Nov 17, 2011 – Governor Schwarzneggar refused to appeal the ruling on behalf of "The State," enraging conservative activists who sought standing to challenge Walker's ruling on appeal. The Federal Appellate Court was asked to overturn Walker's ruling by conservatives, but that court first had to decide whether the conservatives even had "standing" (or "the right") to sue in the first place, since the Governor and Attorney General of California would normally be the parties involved in defending the law. The Federal Court chose to ask the California State Court whether a citizens group had the right to sue under State law. The state court ruled that indeed, the conservative citizen group had the right to sue, (see Blog Post .)

With that as background, the 9th Circuit Appellate Court had to decide the following questions before it:

(1) Did the conservative citizen's group also have the right to sue in federal court?
(2) Did Walker have to disqualify himself?
(3) Was Walker's ruling overturning Prop 8 correct as a matter of Law.

The Last point is particularly important. In legal cases, *only* the Trial Court (the lowest court) hears and determines issues of *fact.* That means that evidence concerning the effect of discrimination on gays, the history and purposes of marriages, and psychological and medical facts surrounding homosexuality was all entered into the record and decided in Walker's Courtrom. It can not be questioned on appeal. It has been widely acknowledged by people on all sides that the conservatives arguements were extremely poor and not well supported by evidence; several of their witnesses even backed out of testifying at the last minute.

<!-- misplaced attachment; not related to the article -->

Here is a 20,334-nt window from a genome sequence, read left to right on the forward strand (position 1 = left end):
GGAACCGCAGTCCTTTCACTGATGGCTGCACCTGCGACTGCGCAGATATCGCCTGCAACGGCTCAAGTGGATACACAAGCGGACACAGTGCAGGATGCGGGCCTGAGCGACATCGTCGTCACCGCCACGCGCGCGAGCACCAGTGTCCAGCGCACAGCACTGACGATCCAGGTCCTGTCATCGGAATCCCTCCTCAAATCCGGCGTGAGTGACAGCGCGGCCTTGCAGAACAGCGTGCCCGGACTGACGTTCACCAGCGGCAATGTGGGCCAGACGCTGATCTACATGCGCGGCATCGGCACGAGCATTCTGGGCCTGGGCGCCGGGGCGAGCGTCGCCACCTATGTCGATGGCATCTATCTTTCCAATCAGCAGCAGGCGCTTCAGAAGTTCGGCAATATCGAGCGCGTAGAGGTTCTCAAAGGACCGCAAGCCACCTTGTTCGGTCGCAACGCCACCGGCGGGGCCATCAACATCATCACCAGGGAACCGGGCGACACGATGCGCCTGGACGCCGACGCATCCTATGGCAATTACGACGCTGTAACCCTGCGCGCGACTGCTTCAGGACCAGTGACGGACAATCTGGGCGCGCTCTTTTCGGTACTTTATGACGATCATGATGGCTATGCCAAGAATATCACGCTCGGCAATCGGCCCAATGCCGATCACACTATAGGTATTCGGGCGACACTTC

This is critically important for the next steps.

Chances are, this ruling today will be stayed ("put on hold") pending another appeal by conservatives to one of two bodies:

They can appeal to the FULL 9th Circuit. The current decision was issued by a panel of three justices from the 9th circuit, which is standard procedure. The conservatives can request that a "full bench" hear the case(called a hearing "en banc"), which would involve 11 of the 9th circuit's 28 justices.

Or, they could appeal directly to the U.S. Supreme Court. Many observers are skeptical that the US Supreme Court would take the case however, because the 9th Citcuit wrote their decision very narrowly: they decided that the California law, in light of the process followed in California, violated the US Constitution; they did not rule that prohibitions against same-sex marriage "in general" violated the U S Constitution.

According to Shannon Minter, legal counsel for the National Center for Lesbian Rights:

"Given the reasoning of the Ninth Circuit's decision and its focus on the specific circumstances that led to the enactment of Prop 8 in California, it may be a tall order for the supporters of Prop 8 to persuade the Supreme Court to take the case. The Supreme Court normally only accepts cases when different federal appellate courts have reached opposite conclusions on the same legal issues, or where a decision has broad national implications. The Ninth Circuit's California-focused decision presents neither of those circumstances. Unless the Supreme Court breaks with its own tradition and intervenes in the case, it's possible that wedding bells will be ringing in California again before the end of the year."
In any event, the issue of same-sex marriage as a federal Constitutional right is not yet established...but it is one step closer.